Cleaner code with no loops

A well-meaning friend of mine came to me with this mess and wondered why it was so bad. He is doing some online javascript training and this code is from a challenge he was doing. It looks to be returning the correct result but still being marked as failing. It looks to me like there is something not-quite-right about it.

I told him the only way you’re going to get a job in this industry (and he is looking), is to stop sucking so bad. (Okay, I didn’t actually say that and he told me to write it.)

var totalRes = []
function flattenArray(arr) {
  for(var i = 0;i<arr.length;i++) {
    if(Array.isArray(arr[i])) {
      flattenArray(arr[i])
    }
    else {
      totalRes = totalRes.concat(arr[i])
    }
  }
  return totalRes
}

function steamrollArray(arr) {
  return flattenArray(arr)
}

steamrollArray([1, [2], [3, [[4]]]])
// [1, 2, 3, 4]

Even though this appears to return the correct result, let’s just refactor it anyway and see if the problem resolves itself by mopping up this pile of turd.

I thought this would be a good example of how we can refactor away from loops and use functions instead. I’m not a fan of loops, especially in javascript where scoping can be confusing for plebs like me.

So, first things first — there is a variable declaration outside of all the functions. Since he already has a second function being called because he is using recursion, I’m just going to get rid of the variable declaration completely and pass the initial value in as an argument.

function steamrollArray(arr) {
  return flattenArray(arr, [])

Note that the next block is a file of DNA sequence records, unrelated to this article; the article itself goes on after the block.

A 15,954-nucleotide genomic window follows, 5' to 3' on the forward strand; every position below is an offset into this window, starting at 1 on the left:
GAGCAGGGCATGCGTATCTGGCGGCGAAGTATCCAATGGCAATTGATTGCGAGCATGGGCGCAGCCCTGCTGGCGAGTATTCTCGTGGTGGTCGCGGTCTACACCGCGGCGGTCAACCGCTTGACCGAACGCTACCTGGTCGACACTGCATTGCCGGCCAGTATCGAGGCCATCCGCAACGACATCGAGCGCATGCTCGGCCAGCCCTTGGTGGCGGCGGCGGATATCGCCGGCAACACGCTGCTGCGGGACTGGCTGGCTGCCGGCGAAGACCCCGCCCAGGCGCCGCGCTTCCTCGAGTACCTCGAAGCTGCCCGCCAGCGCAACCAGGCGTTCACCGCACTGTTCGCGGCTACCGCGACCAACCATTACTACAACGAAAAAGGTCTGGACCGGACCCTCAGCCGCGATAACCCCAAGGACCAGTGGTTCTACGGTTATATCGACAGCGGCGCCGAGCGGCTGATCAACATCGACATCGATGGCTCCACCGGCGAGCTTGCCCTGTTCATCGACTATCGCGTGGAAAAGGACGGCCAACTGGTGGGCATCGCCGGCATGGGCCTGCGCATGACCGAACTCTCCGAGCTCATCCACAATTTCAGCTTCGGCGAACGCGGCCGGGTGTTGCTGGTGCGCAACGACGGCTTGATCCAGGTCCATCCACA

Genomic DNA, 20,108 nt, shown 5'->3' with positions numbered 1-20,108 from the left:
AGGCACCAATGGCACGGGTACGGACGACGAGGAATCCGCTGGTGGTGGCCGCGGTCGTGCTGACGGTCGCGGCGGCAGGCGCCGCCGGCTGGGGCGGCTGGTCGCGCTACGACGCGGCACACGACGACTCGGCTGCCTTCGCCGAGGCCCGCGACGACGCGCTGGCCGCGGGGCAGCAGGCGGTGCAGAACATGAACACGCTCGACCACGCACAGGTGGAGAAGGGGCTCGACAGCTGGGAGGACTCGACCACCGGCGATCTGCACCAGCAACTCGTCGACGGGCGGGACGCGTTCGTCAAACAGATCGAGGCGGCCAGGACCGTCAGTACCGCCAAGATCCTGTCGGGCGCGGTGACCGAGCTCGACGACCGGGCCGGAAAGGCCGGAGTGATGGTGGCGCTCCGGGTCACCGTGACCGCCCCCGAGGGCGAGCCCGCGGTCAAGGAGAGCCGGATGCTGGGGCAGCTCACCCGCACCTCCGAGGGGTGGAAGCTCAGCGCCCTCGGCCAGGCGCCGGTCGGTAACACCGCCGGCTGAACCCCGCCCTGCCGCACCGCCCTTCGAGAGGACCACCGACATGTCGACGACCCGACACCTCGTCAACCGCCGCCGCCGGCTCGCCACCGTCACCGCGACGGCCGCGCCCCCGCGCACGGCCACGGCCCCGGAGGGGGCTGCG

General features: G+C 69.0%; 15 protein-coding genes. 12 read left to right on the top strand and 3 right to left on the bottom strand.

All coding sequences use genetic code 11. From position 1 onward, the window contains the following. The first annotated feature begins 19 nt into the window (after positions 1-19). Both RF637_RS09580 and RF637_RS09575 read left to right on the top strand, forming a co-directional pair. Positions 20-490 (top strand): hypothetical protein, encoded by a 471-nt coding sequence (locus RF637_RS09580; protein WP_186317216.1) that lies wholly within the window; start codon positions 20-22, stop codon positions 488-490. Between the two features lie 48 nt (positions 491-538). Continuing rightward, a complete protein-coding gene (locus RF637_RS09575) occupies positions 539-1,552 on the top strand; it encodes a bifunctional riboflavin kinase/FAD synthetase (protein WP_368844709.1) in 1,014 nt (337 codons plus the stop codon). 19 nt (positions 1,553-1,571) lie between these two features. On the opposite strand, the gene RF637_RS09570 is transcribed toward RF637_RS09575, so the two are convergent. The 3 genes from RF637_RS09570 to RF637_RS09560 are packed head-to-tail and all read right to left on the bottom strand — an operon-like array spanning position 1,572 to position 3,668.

}

function flattenArray(arr, res) {
  for (var i = 0; i < arr.length; i++) {
    if (Array.isArray(arr[i])) {
      res = flattenArray(arr[i], res)
    } else {
      res = res.concat(arr[i])
    }
  }
  
  return res
}

steamrollArray([1, [2], [3, [[4]]]])
// [1, 2, 3, 4]

This is already starting to look better while eliminating some possibilities for confusing scope issues.

If you are using a loop to iterate over a collection of some sort, another quick way to potentially get rid of weird scoping issues is to use an iterating function instead.

This is not really necessary here since we’ve already got the loop wrapped in a function and we’re not declaring any variables, but let’s do it just for the exercise. The easiest way here would be to switch out for for forEach

function steamrollArray(arr) {
  return flattenArray(arr, [])
}

function flattenArray(arr, res) {
  arr.forEach(function(item) {
    if (Array.isArray(item)) {
      res = flattenArray(item, res)
    } else {
      res = res.concat(item)
    }
  })
  
  return res
}

steamrollArray([1, [2], [3, [[4]]]])
// [1, 2, 3, 4]

That’s okay, but we’re still not done, since this is a good use case for reduce, let’s rewrite this using reduce.

function steamrollArray(arr) {
  if (!Array.isArray(arr)) {
    return arr
  }
  
  return arr.reduce(function(acc, item) {
    return acc.concat(steamrollArray(item))
  }, [])
}

steamrollArray([1, [2], [3, [[4]]]])
// [1, 2, 3, 4]

Now, that is a lot cleaner, in my opinion. No need for loops. This is a good solution for arrays that are not extremely large. If you were expecting a large array, then you might want to tweak a few things and we would also want to refactor this more to take advantage of ES6 tail call optimization (don’t ask me about current support for this).

It also now passes the challenge tests. ᕙ(⇀‸↼‶)ᕗ

Thanks for following along. Please leave any comments, questions, or feedback below.